Much of the weekend was spent just hanging out like when we were kids, which was really nice. No stress, no pressure, we just let the moment come to us and enjoy it. We went to dinner at Ford’s Garage for the first time the night they arrived, followed by watching Straight Outta Compton the next day, and enjoyed an awesome steak dinner at Charley’s in the evening. Our final morning together we went to Top Golf and then kicked it back at the house. During all of this time we had a lot of laughs, much good conversation, and pleasant company in the shared silences. I really do wish we lived closer to each other, but we’ll be able to see them much more often in the coming months and years.

            When they left I really tried to take time to process all of the moments and consolidate them into meaningful memories (it wasn’t too difficult either, as novel and rare as such a simple situation like this has become). All in all, it was a perfect way to spend my fortieth birthday, and I’m looking forward to their own fortieths, as we discussed and agreed to meet up for each of their respective fortieth birthdays in the coming years. The most interesting aspect of our shared time together was to see how we are different in many ways due to how our individual lives branched off and out, yet the same in a few key areas. Discussing these common traits demonstrated that though we all have very different lives at this point, we have a strong capacity for leadership, an uncommon amount of charisma, and a desire and willingness to constantly improve ourselves personally and professionally, which in turn we try to instill in those around us, especially those with whom we work.

            And this brings me to the other major shift in my life that began around the same time as my fortieth birthday—becoming a mentor to new teachers. Six years ago, our school district put into place a program that would help support and retain new teachers who were coming into the field. Teaching is certainly a profession with a high level of turnover, with the average across the nation being approximately fifty percent of all new teachers leaving within the first three years on the job. To combat this phenomenon, a mentoring program was created and implemented to help provide support and direction to first and second year educators in an effort to foster and retain highly effective teachers. And, for at least the last three years, I have had friends who went on to become mentors in the program and tried to get me to apply believing that I would be amazing in this role.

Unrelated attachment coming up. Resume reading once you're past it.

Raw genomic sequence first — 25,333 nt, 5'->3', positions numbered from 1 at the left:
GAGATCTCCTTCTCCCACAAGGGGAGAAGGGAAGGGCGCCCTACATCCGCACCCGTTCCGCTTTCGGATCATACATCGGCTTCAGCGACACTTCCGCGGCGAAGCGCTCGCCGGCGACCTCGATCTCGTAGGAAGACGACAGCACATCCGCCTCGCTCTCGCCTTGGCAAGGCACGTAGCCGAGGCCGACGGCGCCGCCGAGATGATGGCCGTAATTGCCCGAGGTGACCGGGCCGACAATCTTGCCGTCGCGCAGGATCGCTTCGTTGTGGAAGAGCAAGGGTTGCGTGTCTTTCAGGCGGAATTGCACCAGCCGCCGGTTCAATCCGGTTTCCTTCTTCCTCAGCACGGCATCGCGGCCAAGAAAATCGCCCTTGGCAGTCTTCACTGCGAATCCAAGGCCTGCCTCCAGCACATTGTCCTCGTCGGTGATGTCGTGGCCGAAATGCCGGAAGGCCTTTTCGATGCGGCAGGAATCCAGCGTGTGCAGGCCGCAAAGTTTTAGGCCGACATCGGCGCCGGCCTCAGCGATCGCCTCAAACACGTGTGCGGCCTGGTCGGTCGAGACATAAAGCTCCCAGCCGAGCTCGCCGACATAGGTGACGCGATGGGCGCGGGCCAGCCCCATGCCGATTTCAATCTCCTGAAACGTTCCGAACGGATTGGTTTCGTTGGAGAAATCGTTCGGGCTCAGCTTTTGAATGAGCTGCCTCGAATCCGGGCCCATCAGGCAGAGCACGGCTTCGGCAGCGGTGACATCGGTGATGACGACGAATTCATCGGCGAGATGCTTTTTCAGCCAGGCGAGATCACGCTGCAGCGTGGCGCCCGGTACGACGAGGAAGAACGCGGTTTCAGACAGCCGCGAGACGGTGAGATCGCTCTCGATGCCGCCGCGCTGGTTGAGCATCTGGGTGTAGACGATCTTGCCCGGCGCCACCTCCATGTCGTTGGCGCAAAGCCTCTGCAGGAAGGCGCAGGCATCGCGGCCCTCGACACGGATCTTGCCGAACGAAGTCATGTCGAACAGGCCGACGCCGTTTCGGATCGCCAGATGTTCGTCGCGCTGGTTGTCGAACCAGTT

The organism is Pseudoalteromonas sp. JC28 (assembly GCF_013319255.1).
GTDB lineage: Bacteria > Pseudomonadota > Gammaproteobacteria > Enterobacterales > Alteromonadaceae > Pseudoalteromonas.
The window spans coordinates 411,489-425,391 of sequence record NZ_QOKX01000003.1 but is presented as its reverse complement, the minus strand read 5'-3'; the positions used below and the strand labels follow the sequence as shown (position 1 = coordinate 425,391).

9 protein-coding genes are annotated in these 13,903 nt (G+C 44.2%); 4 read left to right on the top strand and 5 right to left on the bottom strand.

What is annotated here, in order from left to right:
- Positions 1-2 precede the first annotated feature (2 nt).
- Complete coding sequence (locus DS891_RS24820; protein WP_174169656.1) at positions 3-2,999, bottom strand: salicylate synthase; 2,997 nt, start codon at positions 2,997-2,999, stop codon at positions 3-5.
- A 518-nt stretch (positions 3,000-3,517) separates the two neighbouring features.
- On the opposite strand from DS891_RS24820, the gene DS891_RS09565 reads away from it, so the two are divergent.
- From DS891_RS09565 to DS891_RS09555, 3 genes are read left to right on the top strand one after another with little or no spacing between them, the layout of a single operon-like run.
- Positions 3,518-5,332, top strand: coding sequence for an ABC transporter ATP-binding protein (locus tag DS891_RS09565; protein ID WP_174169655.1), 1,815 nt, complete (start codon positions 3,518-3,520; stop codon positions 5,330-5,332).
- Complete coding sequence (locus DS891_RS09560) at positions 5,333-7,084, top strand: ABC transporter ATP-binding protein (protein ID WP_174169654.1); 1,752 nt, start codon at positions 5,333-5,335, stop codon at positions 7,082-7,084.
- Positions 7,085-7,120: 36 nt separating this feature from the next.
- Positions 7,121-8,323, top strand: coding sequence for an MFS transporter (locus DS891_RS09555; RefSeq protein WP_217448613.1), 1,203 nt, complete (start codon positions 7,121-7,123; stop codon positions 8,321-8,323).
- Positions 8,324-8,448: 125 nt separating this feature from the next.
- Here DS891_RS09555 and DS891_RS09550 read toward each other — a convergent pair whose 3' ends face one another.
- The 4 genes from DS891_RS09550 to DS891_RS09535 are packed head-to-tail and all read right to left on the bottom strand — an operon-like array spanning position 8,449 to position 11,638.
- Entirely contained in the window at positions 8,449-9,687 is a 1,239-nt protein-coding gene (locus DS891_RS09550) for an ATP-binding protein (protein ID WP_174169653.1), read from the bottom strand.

After saying no for those last three years, I finally took a leap of faith and applied this past spring. Just getting past the initial two paper screenings and the twelve person interview panel (as harrowing an experience as that was), I discovered, have only been the beginning to one of—if not “the”—most challenging undertakings of my professional career in education. This is not to say that I am not enjoying the challenge immensely, because I am. But as crazy and hectic as getting into the program turned out to be, it is nothing compared to the daily insanity of trying to meet with all of the new teachers for the required amount of time during the work week.

            All the busyness of mentoring notwithstanding, I absolutely love the job. It is completely foreign and unlike anything I have experienced in my career. The first week of school when I was not in class and teaching felt rather weird, to be honest. The connections I have made with the young teachers with whom I am working, however, have been amazing. I have always felt that the best aspect of my teaching is being a mentor in many respects: constantly offering encouragement to others, helping people find what it is that most motivates them and developing that passion, providing a listening and sympathetic ear when times get tough, etc. While I know I have so much to learn about this new role, I am so excited and honored to have become a mentor to new teachers, which is just one more reason I am back and motivated to return to these letters.

            Well, I know this has been a lengthy letter and one that is long overdue. As always, NIP, I hope that you are well and that you are cultivating a life well lived. With this initial foray back into these letters, I just wanted to catch up with you and let you know what I’ve been up to in the last eighteen months of life. There are definitely numerous letters waiting to be written, and I truly hope to write at least one per month from here on out. I feel as if there is so much more new ground to be covered now that I’ve hit this particular age-related milestone in my life, and even more so due to the perceived need that more letters must be written, if only to clarify my own life experience and distill whatever wisdom I can from this year-and-a-half long hiatus. I guess all that is left for now is a parting valediction, so I will go with an old favorite…

Keep chipping away, NIP.

- Ryan